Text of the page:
Okay, now that I have your attention: no, I’m not serious. In fact there are two lies in that sentence, both of which come from our own illusions about our selves and about our objectivity. Although both sides of this thought are wrapped up together, I’ve decided to split this post into two parts in order to tackle these two prominent myths we tell ourselves on their own terms.
Most of this article will be directed to those committed to making dance their profession, so I apologize if it becomes esoteric or uninteresting for you. Regardless of who you are, though, there should be something applicable here!
These two ideas contained in the title come to me relatively often in class, and I know it comes to many others in my profession. This is what we think when we mess up, and say to ourselves “I should be able to do that thing I can’t do! I’ve done it well before. What’s wrong with me?”
We feel like we should be able to do anything which we can envision and which we’ve done in the past, and do it well just for having thought it. Take pirouettes for example: how many of us base our sense of accomplishment pretty much solely on whether we are turning well in one class? If we turn well, good class. Turn badly, shitty dancer.
This is the first myth I’d like to take on. You do not suck at dancing.
Just like in all walks of life, we as dancers have different degrees of knowledge about different aspects of dance, and this is part of what makes us the dancers we are now.
Are you known for being quick? For being a jumper? A technician? Are you turned out? Musical? Good at acting? We all have things that come “naturally” to us, and even though it seems obvious, we are often ignorant when looking at ourselves about the fact that we (just like everybody else) each possess different amounts of each of the skills we are asked to use in dance.
When we are in class, we are constantly being critical of ourselves, looking for where best to put our focus in order to better understand our bodies. This is a good thing, because it allows us to find our weak spots, work at strengthening our bodies, and find and rid ourselves of bad habits.
But what I’ve often seen is that we focus almost exclusively on the negative, and this can make it very hard to be objective about our dancing. On a personal level, I know that occasionally I will do a combination in class, and even if the rest of the combination goes well, if my pirouette is off, I will be disappointed with myself. In those moments I’ll only focus on what I did poorly. So I’ll easily convince myself that “I suck at dancing.”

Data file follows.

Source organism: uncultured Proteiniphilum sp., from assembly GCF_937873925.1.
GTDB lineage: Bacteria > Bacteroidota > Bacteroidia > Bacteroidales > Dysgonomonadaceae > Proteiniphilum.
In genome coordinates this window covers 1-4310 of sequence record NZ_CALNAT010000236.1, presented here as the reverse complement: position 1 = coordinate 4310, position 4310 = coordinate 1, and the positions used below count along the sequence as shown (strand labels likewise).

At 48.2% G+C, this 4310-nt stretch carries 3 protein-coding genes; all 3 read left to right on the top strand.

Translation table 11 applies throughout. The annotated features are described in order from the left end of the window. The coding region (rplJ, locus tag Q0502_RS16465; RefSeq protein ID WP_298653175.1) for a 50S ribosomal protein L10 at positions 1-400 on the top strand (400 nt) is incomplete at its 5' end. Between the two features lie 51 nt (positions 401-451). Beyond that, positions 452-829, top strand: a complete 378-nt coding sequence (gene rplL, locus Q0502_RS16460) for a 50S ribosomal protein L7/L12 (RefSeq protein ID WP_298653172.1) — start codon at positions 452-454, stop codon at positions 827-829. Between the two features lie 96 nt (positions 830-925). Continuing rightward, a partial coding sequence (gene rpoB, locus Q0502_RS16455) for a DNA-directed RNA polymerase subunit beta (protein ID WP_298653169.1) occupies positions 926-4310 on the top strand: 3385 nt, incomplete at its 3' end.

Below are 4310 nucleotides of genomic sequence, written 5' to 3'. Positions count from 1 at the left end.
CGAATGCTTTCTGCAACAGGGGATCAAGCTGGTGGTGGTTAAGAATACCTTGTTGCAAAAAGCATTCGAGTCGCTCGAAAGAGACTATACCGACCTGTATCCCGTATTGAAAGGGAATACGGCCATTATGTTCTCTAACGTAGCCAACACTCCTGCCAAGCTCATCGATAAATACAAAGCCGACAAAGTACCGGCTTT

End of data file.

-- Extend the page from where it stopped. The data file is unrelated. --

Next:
This dynamic is sometimes magnified when I look around and see my amazing fellow dancers doing things effortlessly that I have only a faint physical understanding of. If I’m having a bad day, seeing one colleague lift and keep her leg in the air at 180° without so much as a twitch, another balance for however long he wants on one leg, or another using her port de bras like water can lead me to feel inadequate, as if I should be able to do all of those things in order to be considered a good dancer.
But that’s ridiculous. Dance is much too broad an endeavor to allow for any one person to do everything well.
Surely we’ve all been told we shouldn’t compare ourselves to others, right? It’s good advice. But my guess is that we all do it. And often for us dancers, this involves the thought “I can’t do what they do, so I must not be very good.” This can lead us down a road of feeling unworthy, undercutting the energy and life force that makes dance beautiful and alive in the first place.
It can be good to watch those around us in order to understand what inspires us, and what doesn’t. But we must be sure to appreciate the qualities that we see as they relate to the dancer as a whole. We must realize that just because they can do one thing more consistently than we can does not mean that simple comparison itself should define our belief about our value as a dancer. We are so much more than that one simple metric that our minds create in the blink of an eye.
Each of us has positive qualities, and depending on our environment, we may or may not hear that from our colleagues. Those of us that do receive positive reinforcement all too often write those compliments off. We shouldn’t. Our colleagues are often more objective about our dancing than we are, and we need to take each compliment as seriously as we take any correction.
A few last notes: it can be easy to understand these things intellectually; it can be quite another to apply them in the heat of the moment. I would encourage you to try to keep these things in mind at the beginning of the day and see when and where your mind fights against them.
And a bit of directed advice:
For those of you in a professional company: Look at your fellow dancers. Do you respect them? Do you like their dancing? Although it’s easy to forget, every one of you was chosen for a reason, and all of you have qualities that made a mark on your director. There aren’t that many dance jobs out there, and you happen to hold one of them, regardless of your position in the company.
For those not in a professional company, remember: dance is an art form. As with all arts, whether we get hired or not depends on a specific director’s tastes and requirements, and you may not meet all of them. If someone’s looking for A, B, and C, and you have B, C, D, and E but no A, you may still not get hired! You have a mix of qualities that makes you a unique dancer, and while those qualities may be important for one director, they may not be so for another. What is especially important is that you enjoy the work and the journey.